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« Reply #7 on: June 30, 2011, 10:38:25 AM »

Hey James,

I think what Yogananda was trying to say, was that there are many things in common with Eastern philosophies.  This can even be seen with Holy Orthodoxy flirting with Platonism (which Plato himself got several of these ideas, from the East).  I also understand what you're saying, but something got lost in translation with the Nestorians as they didn't seem to get it passed down correctly to them.

Iconodule,

So what you're saying is that we should interpret Hindu and Buddhist texts as pointing towards Christ?  I see where you're coming from, and it could have very well been a foreshadowing of Christ.  A lot of people have found similarities between the life and teachings of Krishna, Gautama Buddha, and Christ.  I suppose we could also say that where people claim there are too many similarities to Mithra-ism, and other Pagan philosophies -- that too was pointing the way to Christ.  But we should never let any of these Eastern teachings contradict the ecumenical councils.  As per the refutation of reincarnation, and many of the teachings of Origen covered in the Council of Constantinople II (553 A.D.) which were directly derived from the East.

This makes sense, as to why a Christian can look at the Jewish Tanakh and see Jesus written in between the lines everywhere.  While your average Jew will be like "No it's not saying Jesus, just read the verse in context.."  and of course they could see another interpretation -- because the Rabbis of the Talmud never spoke authoritatively enough, they could always change their mind about what Scripture meant  (or so it would seem).
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Whosoever will be saved, before all things it is necessary that he hold the catholic faith; Which faith except every one do keep whole and undefiled, without doubt he shall perish everlastingly. And the catholic faith is this: That we worship one God in Trinity, and Trinity in Unity
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« Reply #8 on: June 30, 2011, 10:41:18 AM »

Another question though,  how do you all feel about the more mystic/esoteric approach to religion?  Where the world religions seem to contradict each other at first glance, a more mystic/esoteric approach seems to reconcile them all.  This could probably best be seen with Kabbalah, Sufism, and others (of various religions) who are very similar.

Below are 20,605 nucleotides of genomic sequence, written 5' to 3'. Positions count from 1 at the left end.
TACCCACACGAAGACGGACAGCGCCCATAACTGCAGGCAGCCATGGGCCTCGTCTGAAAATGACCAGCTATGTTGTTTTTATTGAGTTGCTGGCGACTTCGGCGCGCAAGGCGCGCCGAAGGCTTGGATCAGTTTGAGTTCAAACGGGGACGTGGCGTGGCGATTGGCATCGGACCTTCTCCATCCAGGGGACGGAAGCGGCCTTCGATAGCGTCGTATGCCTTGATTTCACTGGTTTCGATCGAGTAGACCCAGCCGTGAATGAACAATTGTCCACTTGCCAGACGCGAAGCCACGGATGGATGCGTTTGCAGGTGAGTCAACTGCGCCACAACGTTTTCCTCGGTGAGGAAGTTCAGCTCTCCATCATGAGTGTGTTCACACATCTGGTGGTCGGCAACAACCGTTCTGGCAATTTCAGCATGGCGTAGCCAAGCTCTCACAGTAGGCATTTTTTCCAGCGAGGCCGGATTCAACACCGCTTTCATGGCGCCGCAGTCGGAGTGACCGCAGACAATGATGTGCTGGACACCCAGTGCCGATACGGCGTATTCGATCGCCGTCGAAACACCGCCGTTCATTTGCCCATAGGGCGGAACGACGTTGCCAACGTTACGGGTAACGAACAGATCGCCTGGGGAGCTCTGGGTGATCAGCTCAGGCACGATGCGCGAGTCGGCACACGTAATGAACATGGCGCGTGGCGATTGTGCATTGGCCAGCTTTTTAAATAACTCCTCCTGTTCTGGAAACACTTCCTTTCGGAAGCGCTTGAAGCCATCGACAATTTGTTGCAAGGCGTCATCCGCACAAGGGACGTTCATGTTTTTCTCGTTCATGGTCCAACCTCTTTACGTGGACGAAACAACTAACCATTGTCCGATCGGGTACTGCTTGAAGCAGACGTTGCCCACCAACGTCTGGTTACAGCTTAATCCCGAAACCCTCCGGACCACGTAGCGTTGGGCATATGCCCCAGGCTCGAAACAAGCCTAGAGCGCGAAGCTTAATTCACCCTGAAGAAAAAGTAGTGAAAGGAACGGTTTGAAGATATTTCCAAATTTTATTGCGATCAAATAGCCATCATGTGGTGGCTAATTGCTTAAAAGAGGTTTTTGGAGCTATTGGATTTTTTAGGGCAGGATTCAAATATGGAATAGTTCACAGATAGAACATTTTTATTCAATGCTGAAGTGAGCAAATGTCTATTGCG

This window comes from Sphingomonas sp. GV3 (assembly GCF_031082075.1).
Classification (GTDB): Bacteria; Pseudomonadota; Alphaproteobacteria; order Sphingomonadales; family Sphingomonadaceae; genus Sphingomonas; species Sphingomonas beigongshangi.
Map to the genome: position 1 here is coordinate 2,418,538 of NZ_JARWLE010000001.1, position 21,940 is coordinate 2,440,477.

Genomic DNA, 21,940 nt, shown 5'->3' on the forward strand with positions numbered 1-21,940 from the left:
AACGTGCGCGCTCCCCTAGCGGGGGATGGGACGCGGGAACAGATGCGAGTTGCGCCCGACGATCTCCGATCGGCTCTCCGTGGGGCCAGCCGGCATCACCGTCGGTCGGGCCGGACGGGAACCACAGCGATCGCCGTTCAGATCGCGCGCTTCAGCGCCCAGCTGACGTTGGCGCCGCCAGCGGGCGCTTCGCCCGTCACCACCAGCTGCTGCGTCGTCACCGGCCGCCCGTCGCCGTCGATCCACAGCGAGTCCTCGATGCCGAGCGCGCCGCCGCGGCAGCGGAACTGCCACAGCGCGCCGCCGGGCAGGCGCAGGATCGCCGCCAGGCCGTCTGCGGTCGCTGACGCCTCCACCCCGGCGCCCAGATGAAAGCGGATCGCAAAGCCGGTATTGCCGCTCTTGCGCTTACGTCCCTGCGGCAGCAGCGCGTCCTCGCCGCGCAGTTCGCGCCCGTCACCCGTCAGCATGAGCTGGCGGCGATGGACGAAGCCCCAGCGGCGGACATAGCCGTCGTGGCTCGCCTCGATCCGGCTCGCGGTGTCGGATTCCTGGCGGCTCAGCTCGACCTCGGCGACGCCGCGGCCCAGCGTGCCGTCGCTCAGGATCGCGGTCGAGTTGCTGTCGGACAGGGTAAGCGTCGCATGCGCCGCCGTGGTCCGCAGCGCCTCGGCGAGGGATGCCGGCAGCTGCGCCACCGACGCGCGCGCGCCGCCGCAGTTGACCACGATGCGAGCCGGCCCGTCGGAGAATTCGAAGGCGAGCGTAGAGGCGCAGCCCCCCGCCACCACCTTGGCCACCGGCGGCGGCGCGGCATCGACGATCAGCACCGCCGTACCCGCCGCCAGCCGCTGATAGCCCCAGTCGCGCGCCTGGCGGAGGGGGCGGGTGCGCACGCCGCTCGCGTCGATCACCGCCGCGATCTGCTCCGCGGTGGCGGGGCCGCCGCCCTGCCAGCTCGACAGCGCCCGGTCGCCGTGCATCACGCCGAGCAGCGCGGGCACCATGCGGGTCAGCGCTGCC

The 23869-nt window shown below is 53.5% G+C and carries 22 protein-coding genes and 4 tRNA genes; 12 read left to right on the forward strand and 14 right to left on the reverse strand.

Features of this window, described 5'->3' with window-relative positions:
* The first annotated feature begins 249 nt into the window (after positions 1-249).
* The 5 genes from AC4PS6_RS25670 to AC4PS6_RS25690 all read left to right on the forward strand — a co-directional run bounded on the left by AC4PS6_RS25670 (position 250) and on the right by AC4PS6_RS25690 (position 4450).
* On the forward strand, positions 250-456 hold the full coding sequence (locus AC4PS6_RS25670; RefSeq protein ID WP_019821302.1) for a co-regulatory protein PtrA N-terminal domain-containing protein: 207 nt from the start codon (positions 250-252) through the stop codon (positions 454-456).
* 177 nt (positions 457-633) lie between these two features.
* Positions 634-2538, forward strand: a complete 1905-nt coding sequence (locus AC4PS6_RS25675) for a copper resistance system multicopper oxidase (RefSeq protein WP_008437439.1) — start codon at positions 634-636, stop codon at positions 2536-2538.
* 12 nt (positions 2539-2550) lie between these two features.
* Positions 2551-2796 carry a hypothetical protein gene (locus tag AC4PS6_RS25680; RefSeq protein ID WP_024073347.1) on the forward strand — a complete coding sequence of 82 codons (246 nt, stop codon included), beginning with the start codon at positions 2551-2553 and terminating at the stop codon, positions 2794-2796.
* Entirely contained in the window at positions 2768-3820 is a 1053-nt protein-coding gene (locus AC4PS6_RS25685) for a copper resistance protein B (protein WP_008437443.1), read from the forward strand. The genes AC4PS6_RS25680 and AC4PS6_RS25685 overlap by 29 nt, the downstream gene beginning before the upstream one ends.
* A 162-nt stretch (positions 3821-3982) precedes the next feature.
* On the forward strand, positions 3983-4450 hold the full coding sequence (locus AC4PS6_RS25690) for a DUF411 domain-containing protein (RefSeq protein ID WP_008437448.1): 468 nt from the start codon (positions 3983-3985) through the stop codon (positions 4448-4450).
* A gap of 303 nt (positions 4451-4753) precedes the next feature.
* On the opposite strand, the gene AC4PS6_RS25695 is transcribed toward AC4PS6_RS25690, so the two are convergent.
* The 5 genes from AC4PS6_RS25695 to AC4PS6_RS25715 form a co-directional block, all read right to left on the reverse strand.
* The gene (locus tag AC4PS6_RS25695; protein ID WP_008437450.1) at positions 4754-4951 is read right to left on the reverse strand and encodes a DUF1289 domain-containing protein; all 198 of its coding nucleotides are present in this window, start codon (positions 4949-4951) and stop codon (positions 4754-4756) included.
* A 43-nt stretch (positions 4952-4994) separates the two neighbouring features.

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« Reply #9 on: June 30, 2011, 11:04:28 AM »

Another question though,  how do you all feel about the more mystic/esoteric approach to religion?  Where the world religions seem to contradict each other at first glance, a more mystic/esoteric approach seems to reconcile them all.  This could probably best be seen with Kabbalah, Sufism, and others (of various religions) who are very similar.


Orthodoxy is full of mysticism. Just read "The Mountain of Silence" by Kyriacos Markides, visit any Orthodox monastery, read anything about St. Seraphim of Sarov, and you'll see what I'm talking about.
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« Reply #10 on: June 30, 2011, 11:32:25 AM »

^ Very true.

And all religions have some elements of truth as far as they are good. But there is no way to "mystically reconcile" them all. Jesus Christ is truth incarnate, and Baptism makes us part of His Body. Anything outside of that reality cannot be reconciled, except in God's sheer mercy on the Last Day.
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« Reply #11 on: June 30, 2011, 11:38:50 AM »

Agreed, Orthodoxy is filled with mysticism.  Yet esoteric idealist seem to be able to find a connection between Gnosticism, Islam, Judaism, some forms of Christianity, and other religions.  Usually this is done by interpreting things allegorically, or beyond the literal exoteric approach. 
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« Reply #12 on: June 30, 2011, 11:51:54 AM »

I wonder how far Palestine is from India?  Some 2,700 miles.
Jews have been in India for more than 2000 years, perhaps even dating from the time of King Solomon.
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« Reply #13 on: June 30, 2011, 12:16:33 PM »